Researchers from Brigham Young University and Cornell University observed three schools adjust to new school lunch standards that require a serving of fruits or vegetables on every student’s tray – whether the child intends to eat it or not. As they report in the December issue of Public Health Nutrition, students discarded 70 percent of the extra fruits and vegetables.

“We saw a minor increase in kids eating the items, but there are other ways to achieve the same goal that are much, much cheaper,” said BYU economics professor Joe Price.

Strange as it sounds, directly paying students to eat a fruit or vegetable is less expensive and gets better results. Continue reading

Big Bird, Elmo to encourage kids to eat produce

Nov. 27, 2013, DCA Press

A trip down the grocery store produce aisle could soon feel like a stroll down “Sesame Street.”

Michelle Obama announced that the nonprofit organization behind the popular children’s educational TV program will let the produce industry use Elmo, Big Bird, and Sesame Street’s other furry characters free of charge to market fruits and veggies to kids.

The goal is to get children who often turn up their noses at the sight of produce to eat more of it.

Under the arrangement, Sesame Workshop is waiving the licensing fee for its Muppet characters for two years.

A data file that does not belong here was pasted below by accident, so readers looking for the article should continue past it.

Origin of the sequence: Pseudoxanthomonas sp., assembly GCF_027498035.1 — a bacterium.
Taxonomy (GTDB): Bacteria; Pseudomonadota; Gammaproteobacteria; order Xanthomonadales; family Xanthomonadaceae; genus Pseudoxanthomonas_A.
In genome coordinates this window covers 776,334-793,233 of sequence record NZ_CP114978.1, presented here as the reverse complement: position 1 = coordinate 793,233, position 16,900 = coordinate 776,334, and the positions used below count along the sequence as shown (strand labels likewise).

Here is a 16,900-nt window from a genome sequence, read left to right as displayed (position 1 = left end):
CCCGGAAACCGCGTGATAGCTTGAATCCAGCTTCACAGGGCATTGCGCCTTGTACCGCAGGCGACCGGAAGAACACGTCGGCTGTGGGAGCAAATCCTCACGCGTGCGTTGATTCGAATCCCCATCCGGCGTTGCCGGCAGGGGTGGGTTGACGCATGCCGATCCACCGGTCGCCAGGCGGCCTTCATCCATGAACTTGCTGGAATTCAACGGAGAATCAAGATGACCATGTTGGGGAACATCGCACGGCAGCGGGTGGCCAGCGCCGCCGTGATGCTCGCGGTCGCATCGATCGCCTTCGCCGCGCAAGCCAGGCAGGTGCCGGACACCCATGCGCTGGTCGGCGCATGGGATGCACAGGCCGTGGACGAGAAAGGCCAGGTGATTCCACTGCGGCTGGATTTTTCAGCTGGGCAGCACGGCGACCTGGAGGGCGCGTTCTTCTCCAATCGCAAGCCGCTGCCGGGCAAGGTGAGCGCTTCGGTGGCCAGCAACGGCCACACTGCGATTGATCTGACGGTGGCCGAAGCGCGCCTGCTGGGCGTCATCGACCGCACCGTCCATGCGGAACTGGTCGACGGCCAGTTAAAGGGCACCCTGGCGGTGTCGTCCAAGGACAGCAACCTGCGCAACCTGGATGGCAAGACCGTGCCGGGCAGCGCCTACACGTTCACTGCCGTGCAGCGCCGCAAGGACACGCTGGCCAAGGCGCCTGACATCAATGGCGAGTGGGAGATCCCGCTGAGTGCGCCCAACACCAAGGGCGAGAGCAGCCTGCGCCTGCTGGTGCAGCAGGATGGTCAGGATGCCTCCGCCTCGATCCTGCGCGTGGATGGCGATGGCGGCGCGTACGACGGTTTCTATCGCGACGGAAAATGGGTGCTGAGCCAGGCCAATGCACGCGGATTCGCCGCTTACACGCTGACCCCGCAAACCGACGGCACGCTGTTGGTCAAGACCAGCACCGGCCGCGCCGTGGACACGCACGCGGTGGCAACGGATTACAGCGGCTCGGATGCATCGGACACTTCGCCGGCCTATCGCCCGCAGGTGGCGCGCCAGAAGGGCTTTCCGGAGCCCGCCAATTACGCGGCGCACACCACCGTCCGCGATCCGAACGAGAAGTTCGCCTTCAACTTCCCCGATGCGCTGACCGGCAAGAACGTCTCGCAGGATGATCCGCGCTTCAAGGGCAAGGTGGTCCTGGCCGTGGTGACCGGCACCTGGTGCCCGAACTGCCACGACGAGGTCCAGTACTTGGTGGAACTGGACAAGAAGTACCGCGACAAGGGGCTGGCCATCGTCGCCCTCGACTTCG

As soon as next spring, shoppers and children accompanying them can expect to see their favorite Sesame Street characters on stand-alone signs and on stickers and labels on all types of produce regardless of whether it comes in a bag, a carton, or just its skin. Continue reading

Latino families in study eat more fruits and veggies, drink less soda

Aug. 12, 2013, Medical Xpress

A successful program that increased the number of fruits and vegetables eaten and decreased sugar-sweetened beverage consumption by 50 percent among Latino children had two secret weapons, according to a University of Illinois (U of I) researcher.

“First, we got mothers and other relatives involved because family togetherness is a very important value for Latinos. Many programs, delivered at school, target only the child, but we know that kids have very little ability to choose the foods they eat at home—they don’t purchase or prepare them,” said Angela Wiley, a U of I professor of applied family studies.

The second guiding principle was “mas y menos,” meaning “a little more, a little less.”

“Interventions often fail because their goals are too lofty. If someone tells me that ice cream is the root of my problem and I can’t eat any more of it, I’ll be disheartened and say I can’t do this. If someone says, would you be willing to eat ice cream two days a week instead of five, or eat light ice cream instead, I would be more willing to try,” she said. Continue reading

‘Prescription’ for fruits, vegetables city’s next remedy in battle against obesity

July 23, 2012, New York Daily News

By Casey Tolan and Larry Mcshane

Take two tomatoes and call me in the morning.

City officials unveiled a new get-healthy program July 23 where doctors will “prescribe” a menu of fresh fruits and vegetables to patients battling obesity.

“This is probably going to prevent an awful lot of disease in the long term than the medicines we tend to write prescriptions for,” said New York Health Commissioner Thomas Farley. Continue reading